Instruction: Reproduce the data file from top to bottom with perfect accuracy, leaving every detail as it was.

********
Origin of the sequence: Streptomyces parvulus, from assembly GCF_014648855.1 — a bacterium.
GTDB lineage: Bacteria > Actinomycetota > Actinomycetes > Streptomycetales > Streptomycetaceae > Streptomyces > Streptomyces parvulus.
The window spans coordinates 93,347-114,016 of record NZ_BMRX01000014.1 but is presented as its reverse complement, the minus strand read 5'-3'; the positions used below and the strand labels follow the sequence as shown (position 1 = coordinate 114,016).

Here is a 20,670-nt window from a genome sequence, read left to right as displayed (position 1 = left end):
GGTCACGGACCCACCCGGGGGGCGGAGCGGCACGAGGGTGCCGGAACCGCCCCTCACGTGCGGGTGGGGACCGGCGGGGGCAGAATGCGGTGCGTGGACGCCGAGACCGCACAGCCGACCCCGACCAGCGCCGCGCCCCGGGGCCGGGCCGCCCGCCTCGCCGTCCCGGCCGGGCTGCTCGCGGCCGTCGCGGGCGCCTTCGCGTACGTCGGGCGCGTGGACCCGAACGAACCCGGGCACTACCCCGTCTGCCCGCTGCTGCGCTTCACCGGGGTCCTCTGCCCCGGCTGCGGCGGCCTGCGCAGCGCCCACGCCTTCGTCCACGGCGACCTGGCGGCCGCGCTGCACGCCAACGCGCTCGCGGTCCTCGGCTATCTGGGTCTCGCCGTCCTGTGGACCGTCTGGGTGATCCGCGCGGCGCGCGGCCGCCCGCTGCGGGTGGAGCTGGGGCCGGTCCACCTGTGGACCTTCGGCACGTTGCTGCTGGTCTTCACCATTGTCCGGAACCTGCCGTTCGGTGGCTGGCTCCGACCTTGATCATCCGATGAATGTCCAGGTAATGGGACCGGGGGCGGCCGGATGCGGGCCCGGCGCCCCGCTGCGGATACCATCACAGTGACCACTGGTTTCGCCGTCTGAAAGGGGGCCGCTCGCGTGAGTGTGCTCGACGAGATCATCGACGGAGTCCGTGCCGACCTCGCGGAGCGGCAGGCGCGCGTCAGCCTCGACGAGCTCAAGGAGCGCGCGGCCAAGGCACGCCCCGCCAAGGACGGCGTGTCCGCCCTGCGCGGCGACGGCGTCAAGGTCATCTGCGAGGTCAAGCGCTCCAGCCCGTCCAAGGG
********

Origin of the sequence: Streptomyces parvulus, from assembly GCF_014648855.1 — a bacterium.
GTDB lineage: Bacteria > Actinomycetota > Actinomycetes > Streptomycetales > Streptomycetaceae > Streptomyces > Streptomyces parvulus.
The window spans coordinates 93,347-114,016 of record NZ_BMRX01000014.1 but is presented as its reverse complement, the minus strand read 5'-3'; the positions used below and the strand labels follow the sequence as shown (position 1 = coordinate 114,016).

Here is a 20,670-nt window from a genome sequence, read left to right as displayed (position 1 = left end):
GGTCACGGACCCACCCGGGGGGCGGAGCGGCACGAGGGTGCCGGAACCGCCCCTCACGTGCGGGTGGGGACCGGCGGGGGCAGAATGCGGTGCGTGGACGCCGAGACCGCACAGCCGACCCCGACCAGCGCCGCGCCCCGGGGCCGGGCCGCCCGCCTCGCCGTCCCGGCCGGGCTGCTCGCGGCCGTCGCGGGCGCCTTCGCGTACGTCGGGCGCGTGGACCCGAACGAACCCGGGCACTACCCCGTCTGCCCGCTGCTGCGCTTCACCGGGGTCCTCTGCCCCGGCTGCGGCGGCCTGCGCAGCGCCCACGCCTTCGTCCACGGCGACCTGGCGGCCGCGCTGCACGCCAACGCGCTCGCGGTCCTCGGCTATCTGGGTCTCGCCGTCCTGTGGACCGTCTGGGTGATCCGCGCGGCGCGCGGCCGCCCGCTGCGGGTGGAGCTGGGGCCGGTCCACCTGTGGACCTTCGGCACGTTGCTGCTGGTCTTCACCATTGTCCGGAACCTGCCGTTCGGTGGCTGGCTCCGACCTTGATCATCCGATGAATGTCCAGGTAATGGGACCGGGGGCGGCCGGATGCGGGCCCGGCGCCCCGCTGCGGATACCATCACAGTGACCACTGGTTTCGCCGTCTGAAAGGGGGCCGCTCGCGTGAGTGTGCTCGACGAGATCATCGACGGAGTCCGTGCCGACCTCGCGGAGCGGCAGGCGCGCGTCAGCCTCGACGAGCTCAAGGAGCGCGCGGCCAAGGCACGCCCCGCCAAGGACGGCGTGTCCGCCCTGCGCGGCGACGGCGTCAAGGTCATCTGCGAGGTCAAGCGCTCCAGCCCGTCCAAGGG